Sunday, February 24, 2013

Ecuador by Plane

First stop - Guayaquil - by Christina 

In February we left Mexico for Ecuador. We flew out of Manzanillo/Barra de Navidad first to Mexico City, changed planes and flew on to Bogota, Colombia, changed planes again and finally arrived the next morning in Guayaquil, Ecuador. It was a long trip, but not as long as it would have been by boat.  

Since arriving, we have visited Guayaquil, Quenca, Uzhupud (near Gualeceo), Guayaquil again, Salinas, Ballenita, and finally Bahia de Caraquez. Blog posts with pictures from these cities will be coming soon.  

We spent our first two nights in Guayaquil and have to say we were pleasantly surprised. About 10 years ago the city created a malecon/park along their riverfront. There are play areas for kids and a nice long path for the people of Guayaquil to walk, with restaurants, coffee shops, and stores mixed in along the way. There is an IMAX theater at one end playing the new Lord of the Rings movie. The malecon has a considerable security force. Any time Kyle did anything slightly deviant, for example, lean out over the malecon railing, a security man or woman would come over and politely let us know that he was doing something unacceptable. Luckily it was ok for Kyle to play on the cannons - which he was pleased to find at each end of the malecon. 

Ken and Kyle along the malecon

$1.00 for 6 minutes of fun. 

A Green Machine - like Seamus'!

Bouncing on the teeter-totter

In the Las Penas neighborhood

On the malecon with Las Penas in the background

Art for sale - Las Penas - if only we had room in our luggage...
Loading the cannons

Aiming the cannon

Schools are closed for "Winter Vacation" along the coast of Ecuador. February, March and April are their vacation months. Locals have told us that February and March are the hottest months along the coast, but it isn't as bad as we feared. The temperatures have been more comfortable than or perhaps as comfortable as November in Puerto Vallarta/La Cruz. The ocean currents apparently keep Ecuador fairly temperate.  

Sunday, February 3, 2013

From Tenacatita

written by Christina 

We spent another couple nights in Tenacatita a week ago (Jan 22nd to Jan 26th) before taking Sea Biscuit to Barra de Navidad last Saturday (Jan 26th). Below are some pictures from the bow of Sea Biscuit taken by Ken and Kyle one evening. 

Highpoints of our visit: 
  • We saw whales in the anchorage a number of times - Yay!  

Whale siting 

  • We enjoyed swimming around the boat
  • Swimming to shore
  • Walks on the beach and beach volleyball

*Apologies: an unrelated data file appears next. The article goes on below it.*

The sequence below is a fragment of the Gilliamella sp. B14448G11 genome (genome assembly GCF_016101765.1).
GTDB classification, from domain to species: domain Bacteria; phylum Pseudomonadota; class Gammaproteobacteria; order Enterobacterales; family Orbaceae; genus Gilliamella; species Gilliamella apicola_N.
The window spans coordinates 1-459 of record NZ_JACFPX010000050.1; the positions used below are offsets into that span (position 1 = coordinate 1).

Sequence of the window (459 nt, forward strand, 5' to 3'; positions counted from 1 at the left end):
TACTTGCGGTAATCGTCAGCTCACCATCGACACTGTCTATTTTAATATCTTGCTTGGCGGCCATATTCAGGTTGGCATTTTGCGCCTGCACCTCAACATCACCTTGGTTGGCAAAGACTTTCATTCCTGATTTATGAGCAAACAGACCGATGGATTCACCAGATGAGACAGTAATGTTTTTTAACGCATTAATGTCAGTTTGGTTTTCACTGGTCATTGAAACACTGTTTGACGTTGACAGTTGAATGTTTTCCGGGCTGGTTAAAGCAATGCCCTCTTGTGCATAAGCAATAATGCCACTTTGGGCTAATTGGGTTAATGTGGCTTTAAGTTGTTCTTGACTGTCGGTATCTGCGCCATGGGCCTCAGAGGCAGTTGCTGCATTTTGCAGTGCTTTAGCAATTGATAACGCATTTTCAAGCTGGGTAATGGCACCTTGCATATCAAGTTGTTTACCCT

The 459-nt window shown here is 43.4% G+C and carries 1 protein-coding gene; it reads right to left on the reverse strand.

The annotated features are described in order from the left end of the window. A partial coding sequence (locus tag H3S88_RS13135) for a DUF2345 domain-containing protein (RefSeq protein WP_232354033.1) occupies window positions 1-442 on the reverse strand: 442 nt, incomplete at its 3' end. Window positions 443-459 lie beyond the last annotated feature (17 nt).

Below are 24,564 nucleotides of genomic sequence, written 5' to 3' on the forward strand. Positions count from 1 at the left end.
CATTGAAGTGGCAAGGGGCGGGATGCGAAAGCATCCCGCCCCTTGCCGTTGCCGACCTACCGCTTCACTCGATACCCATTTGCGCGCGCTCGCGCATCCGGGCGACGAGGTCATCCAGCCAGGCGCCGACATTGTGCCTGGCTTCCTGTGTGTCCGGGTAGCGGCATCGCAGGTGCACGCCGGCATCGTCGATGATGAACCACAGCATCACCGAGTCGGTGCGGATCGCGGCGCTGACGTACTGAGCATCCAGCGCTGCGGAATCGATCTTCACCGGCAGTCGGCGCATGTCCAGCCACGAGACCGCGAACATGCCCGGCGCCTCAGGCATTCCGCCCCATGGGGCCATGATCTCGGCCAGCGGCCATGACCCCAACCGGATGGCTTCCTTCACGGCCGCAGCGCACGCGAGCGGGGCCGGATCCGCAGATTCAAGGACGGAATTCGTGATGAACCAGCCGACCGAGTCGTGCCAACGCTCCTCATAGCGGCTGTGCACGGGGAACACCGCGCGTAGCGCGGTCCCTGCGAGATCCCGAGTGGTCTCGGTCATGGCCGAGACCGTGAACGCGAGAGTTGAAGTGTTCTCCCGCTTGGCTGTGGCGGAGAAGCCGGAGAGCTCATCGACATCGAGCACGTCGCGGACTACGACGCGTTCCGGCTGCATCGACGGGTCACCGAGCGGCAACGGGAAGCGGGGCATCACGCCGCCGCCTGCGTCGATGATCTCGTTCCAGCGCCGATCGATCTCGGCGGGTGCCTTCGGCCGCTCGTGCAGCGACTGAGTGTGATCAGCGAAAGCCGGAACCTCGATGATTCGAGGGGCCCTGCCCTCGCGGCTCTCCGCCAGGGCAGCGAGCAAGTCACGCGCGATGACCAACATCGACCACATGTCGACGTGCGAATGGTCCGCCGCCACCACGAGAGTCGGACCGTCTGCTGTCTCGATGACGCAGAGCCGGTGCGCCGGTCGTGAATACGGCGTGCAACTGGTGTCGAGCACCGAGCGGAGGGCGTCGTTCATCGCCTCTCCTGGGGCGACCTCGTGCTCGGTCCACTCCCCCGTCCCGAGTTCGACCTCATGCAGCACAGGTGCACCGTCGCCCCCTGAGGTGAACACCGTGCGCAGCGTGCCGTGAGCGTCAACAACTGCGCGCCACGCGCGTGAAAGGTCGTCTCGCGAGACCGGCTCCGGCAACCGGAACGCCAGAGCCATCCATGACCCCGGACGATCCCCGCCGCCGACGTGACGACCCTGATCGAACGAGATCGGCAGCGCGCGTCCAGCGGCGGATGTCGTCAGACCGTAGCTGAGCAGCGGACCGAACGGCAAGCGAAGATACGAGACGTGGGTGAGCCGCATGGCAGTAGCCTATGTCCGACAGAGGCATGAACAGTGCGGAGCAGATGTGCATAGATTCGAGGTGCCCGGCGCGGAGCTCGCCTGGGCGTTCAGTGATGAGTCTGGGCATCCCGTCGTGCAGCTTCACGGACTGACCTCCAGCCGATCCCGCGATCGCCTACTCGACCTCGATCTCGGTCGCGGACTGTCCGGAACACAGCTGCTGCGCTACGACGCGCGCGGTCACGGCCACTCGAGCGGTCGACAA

• Kyle enjoyed exploring the area he calls “Secret Beach” and built castles with flags and extensive walls. 
We also enjoyed our second Mayor's Dinghy raft-up. Every Friday from about January through March "the Mayor," Robert Gleser from Harmony-Alameda, hosts a dinghy raftup close to Good Dog Beach. Each boat brings an appetizer. As we introduced ourselves to the other folks many of them said, "We know Kyle from the Net this morning." Kyle was the Net Controller that morning for the Tenacatita wrap-up of the controlled VHF net that happens at 9AM, every Monday through Saturday along the Cost Alegre. Everyone thought he did an excellent job (not that I'm biased, of course). He wants to do the full Costa Alegre Net now.  The Tenacatita wrap-up wasn't the full deal, but it was a good warmup. If you are curious about what "the net" is, one blog has a nice write-up and another has the script for download. 

Robert started out with conch music and Kyle sang his favorite section of the Mexican National Anthem, then Robert made a little speech and asked the people on each dinghy to introduce themselves and tell a story. This time it was, "Tell a story of one of your most hair raising sailing adventures."  There were some good stories told that evening.     

Robert, the Mayor of  the Western Tenacatita Bay Anchorage

At the Mayor's Dinghy Raft up on Friday evenings
Delivering his speech
And before I sign off, a quick note - the trip up the estuary to the lagoon and over to the Aquarium area that is supposed to be quite nice is no longer in existence. Where the "Aquarium" is, there are no longer armed guards on the beach, but it's not possible to get to the lagoon and access the Aquarium area by going up the estuary by dinghy. The channel has been bulldozed and is overgrown with mangrove trees. From what I can find on the web, the property dispute over the lagoon has been settled in the courts in favor of the developer, it appears that it may never return to its earlier state -  instead it may someday become a mega hotel complex. I hope not. Maybe others have made it further up the estuary/river, but it sure seemed like a dead end to us. 

The end of the estuary
For a simple estuary nature trip to see crabs, nesting pelicans, and other birds, the dinghy trip can be nice, but it won't get you to a lagoon. 

Overgrown mangroves